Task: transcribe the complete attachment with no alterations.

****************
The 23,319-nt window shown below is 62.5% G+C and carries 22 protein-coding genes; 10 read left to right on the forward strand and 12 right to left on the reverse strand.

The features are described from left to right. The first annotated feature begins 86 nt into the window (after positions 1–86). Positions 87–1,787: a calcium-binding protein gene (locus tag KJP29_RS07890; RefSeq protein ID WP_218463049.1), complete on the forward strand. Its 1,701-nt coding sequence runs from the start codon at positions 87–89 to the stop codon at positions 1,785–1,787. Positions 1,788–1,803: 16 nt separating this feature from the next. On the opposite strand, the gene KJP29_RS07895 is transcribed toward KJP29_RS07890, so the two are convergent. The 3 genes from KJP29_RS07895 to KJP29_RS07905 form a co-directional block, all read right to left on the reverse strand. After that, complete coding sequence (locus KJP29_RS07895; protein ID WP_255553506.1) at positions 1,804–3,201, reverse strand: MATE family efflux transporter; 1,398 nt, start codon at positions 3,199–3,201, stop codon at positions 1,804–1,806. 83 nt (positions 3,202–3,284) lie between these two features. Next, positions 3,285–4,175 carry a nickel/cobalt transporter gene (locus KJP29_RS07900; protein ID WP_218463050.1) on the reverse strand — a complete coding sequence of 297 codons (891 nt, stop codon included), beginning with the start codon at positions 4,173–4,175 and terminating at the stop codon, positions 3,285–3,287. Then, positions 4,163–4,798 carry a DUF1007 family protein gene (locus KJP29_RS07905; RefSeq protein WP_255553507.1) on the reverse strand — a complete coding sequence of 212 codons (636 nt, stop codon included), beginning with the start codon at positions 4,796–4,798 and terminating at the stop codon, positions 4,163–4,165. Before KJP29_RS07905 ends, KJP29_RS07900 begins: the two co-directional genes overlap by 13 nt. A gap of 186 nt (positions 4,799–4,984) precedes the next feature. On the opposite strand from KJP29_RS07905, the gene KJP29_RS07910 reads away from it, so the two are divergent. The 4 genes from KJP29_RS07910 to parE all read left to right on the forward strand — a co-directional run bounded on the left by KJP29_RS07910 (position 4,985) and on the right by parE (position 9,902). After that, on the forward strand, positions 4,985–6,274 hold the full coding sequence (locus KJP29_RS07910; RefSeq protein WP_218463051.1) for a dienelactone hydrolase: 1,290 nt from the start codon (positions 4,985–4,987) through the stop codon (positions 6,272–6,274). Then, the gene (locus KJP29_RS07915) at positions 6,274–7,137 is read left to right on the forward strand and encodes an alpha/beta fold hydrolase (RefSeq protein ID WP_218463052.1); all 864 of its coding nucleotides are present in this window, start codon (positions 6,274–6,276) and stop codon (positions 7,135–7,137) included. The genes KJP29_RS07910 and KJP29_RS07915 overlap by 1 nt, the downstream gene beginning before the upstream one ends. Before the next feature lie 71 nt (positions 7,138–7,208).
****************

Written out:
The 23,319-nt window shown below is 62.5% G+C and carries 22 protein-coding genes; 10 read left to right on the forward strand and 12 right to left on the reverse strand.

The features are described from left to right. The first annotated feature begins 86 nt into the window (after positions 1–86). Positions 87–1,787: a calcium-binding protein gene (locus tag KJP29_RS07890; RefSeq protein ID WP_218463049.1), complete on the forward strand. Its 1,701-nt coding sequence runs from the start codon at positions 87–89 to the stop codon at positions 1,785–1,787. Positions 1,788–1,803: 16 nt separating this feature from the next. On the opposite strand, the gene KJP29_RS07895 is transcribed toward KJP29_RS07890, so the two are convergent. The 3 genes from KJP29_RS07895 to KJP29_RS07905 form a co-directional block, all read right to left on the reverse strand. After that, complete coding sequence (locus KJP29_RS07895; protein ID WP_255553506.1) at positions 1,804–3,201, reverse strand: MATE family efflux transporter; 1,398 nt, start codon at positions 3,199–3,201, stop codon at positions 1,804–1,806. 83 nt (positions 3,202–3,284) lie between these two features. Next, positions 3,285–4,175 carry a nickel/cobalt transporter gene (locus KJP29_RS07900; protein ID WP_218463050.1) on the reverse strand — a complete coding sequence of 297 codons (891 nt, stop codon included), beginning with the start codon at positions 4,173–4,175 and terminating at the stop codon, positions 3,285–3,287. Then, positions 4,163–4,798 carry a DUF1007 family protein gene (locus KJP29_RS07905; RefSeq protein WP_255553507.1) on the reverse strand — a complete coding sequence of 212 codons (636 nt, stop codon included), beginning with the start codon at positions 4,796–4,798 and terminating at the stop codon, positions 4,163–4,165. Before KJP29_RS07905 ends, KJP29_RS07900 begins: the two co-directional genes overlap by 13 nt. A gap of 186 nt (positions 4,799–4,984) precedes the next feature. On the opposite strand from KJP29_RS07905, the gene KJP29_RS07910 reads away from it, so the two are divergent. The 4 genes from KJP29_RS07910 to parE all read left to right on the forward strand — a co-directional run bounded on the left by KJP29_RS07910 (position 4,985) and on the right by parE (position 9,902). After that, on the forward strand, positions 4,985–6,274 hold the full coding sequence (locus KJP29_RS07910; RefSeq protein WP_218463051.1) for a dienelactone hydrolase: 1,290 nt from the start codon (positions 4,985–4,987) through the stop codon (positions 6,272–6,274). Then, the gene (locus KJP29_RS07915) at positions 6,274–7,137 is read left to right on the forward strand and encodes an alpha/beta fold hydrolase (RefSeq protein ID WP_218463052.1); all 864 of its coding nucleotides are present in this window, start codon (positions 6,274–6,276) and stop codon (positions 7,135–7,137) included. The genes KJP29_RS07910 and KJP29_RS07915 overlap by 1 nt, the downstream gene beginning before the upstream one ends. Before the next feature lie 71 nt (positions 7,138–7,208).